There is no doubt about it, the 27 National Cycle Route is brilliant for cyclists. The best part of this route that I have cycled so far is definitely the segment that runs along the old railway between Lydford and Okehampton. It is so scenic and is a joy to cycle because there are no major inclines and that is very rare in this part of Devon.
I also encountered fewer walkers and other cyclists on this segment compared to the Drakes’s Trail, so this route is highly suitable for the whole family. It would be a joy to take a picnic and turn the return journey between Lydford and Okehampton into a leisurely day out, as long as the weather is decent.
This cycle route is only about 16 miles (26km) long and only ascends a total of 800 feet (260m) over that distance so it is pretty flat and ideal for youngsters. As there are no roads, it is also very safe.
Should you only want to cycle part of this route, there are additional access points at Bridestowe, Sourton and Meldon.
|Distance||16.28 Miles (26.2 Km)|
|Height Gained||876 feet (267 m)|
|Bike Required||Road or Mountain Bike|
|Suitable for children||Definitely. This route is fantastic for families.|
|Free Mapping File Downloads||granite-way-lydford-okehampton-localdevon.gpx
You start this route in the delightful village of Lydford, which is just off the A386 about half way between Tavistock and Okehampton. As you head towards Lydford, you will see this entrance on your right. There is plenty of parking around here, so you can drive to this route, as I did, or cycle from Tavistock, if you are feeling fit!
It is very easy to follow the route to Okehampton as there are plenty of signs along the way. ALthough there are a few gentle inclines, most of the route is flat and takes you through some fantastic moorland scenery, such as Fernworthy Down near Lydford and along the base of the Sourton Tors.
Just before you reach Lake Viaduct, you will come across this disused railway workers shelter, reminding you of the men who must have worked in all weathers on this rail route. I noticed that this shelter contained a woodburner at some point, no doubt to keep the railway men warm in the freezing winter weather.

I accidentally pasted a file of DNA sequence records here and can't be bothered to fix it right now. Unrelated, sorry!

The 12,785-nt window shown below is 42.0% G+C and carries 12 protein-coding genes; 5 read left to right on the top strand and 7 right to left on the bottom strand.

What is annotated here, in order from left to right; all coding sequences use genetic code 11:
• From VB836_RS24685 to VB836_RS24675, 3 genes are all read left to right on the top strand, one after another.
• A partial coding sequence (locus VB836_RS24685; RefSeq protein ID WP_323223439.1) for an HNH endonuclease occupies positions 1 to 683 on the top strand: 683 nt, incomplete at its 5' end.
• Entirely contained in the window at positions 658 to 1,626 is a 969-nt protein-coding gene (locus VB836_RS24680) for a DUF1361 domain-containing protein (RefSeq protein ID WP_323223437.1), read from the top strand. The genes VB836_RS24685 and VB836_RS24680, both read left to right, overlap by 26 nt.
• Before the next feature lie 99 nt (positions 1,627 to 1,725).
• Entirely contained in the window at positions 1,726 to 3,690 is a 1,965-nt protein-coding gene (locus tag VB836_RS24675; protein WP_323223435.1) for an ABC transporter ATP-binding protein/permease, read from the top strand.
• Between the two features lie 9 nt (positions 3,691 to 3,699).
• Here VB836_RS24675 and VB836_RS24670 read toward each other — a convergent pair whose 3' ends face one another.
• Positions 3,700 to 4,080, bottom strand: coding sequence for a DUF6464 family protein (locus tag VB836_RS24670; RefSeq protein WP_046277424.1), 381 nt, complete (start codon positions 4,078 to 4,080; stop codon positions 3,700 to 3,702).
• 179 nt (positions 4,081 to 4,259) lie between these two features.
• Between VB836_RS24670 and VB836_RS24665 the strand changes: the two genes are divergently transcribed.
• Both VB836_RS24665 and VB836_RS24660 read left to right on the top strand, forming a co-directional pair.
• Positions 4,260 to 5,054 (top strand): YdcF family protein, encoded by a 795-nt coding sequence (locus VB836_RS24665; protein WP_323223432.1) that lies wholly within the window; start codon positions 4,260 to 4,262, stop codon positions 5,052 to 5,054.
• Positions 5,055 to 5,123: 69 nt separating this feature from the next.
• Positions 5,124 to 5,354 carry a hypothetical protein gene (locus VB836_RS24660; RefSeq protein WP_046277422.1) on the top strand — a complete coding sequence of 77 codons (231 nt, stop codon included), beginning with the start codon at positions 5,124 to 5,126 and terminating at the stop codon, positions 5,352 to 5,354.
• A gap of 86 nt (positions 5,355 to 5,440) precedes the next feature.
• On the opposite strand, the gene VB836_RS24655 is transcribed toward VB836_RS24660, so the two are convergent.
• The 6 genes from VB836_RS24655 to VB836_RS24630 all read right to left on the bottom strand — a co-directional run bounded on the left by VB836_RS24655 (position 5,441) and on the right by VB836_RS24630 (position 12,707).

Although most of this route is well kept tarmac, and is therefore suitable for either road bikes, or mountain bikes, there is a stretch, that is only about 230 metres long that goes through some woods. You might have to walk through this short segment, if you are on a road bike.
You will eventually come across the quaint church of St Thomas a Becket which nestles just off the Granite Way on the edge of the village of Sourton. Set against a backdrop of the Sourton Tors, this church is marvelously placed, and it is well worth spending a few minutes away from the bike to look around it.
I came across this sign for The Highwaymans Arms near the Church of St Thomas a Becket. There has been a pub here since the 13th Century so if you are feeling thirsty, it is worth making the short detour to it, and possibly try and see one of the ghosts that are said to haunt this building.
As you continue along the trail, you will cross the Meldon Viaduct, with its’ stunning views towards Meldon Resevoir and the imposing dam. The Meldon Quarry Railway station is on your right with its collection of unused railway carriages and rolling stock, which harks back to the days when this was a working quarry.
You are nearing Okehampton now and there is a gently sloping incline down towards the outskirts of this town as the route runs parallel to the A30 and even crosses under it at one point.
Arriving at the exit of the Granite Way, you can venture down the hill into Okehampton, however I chose to turn around and retrace the route back to Lydford, making it a highly enjoyable and traffic free cycle trip.
The photo below shows the entrance to the Granite Way near the station in Okehampton.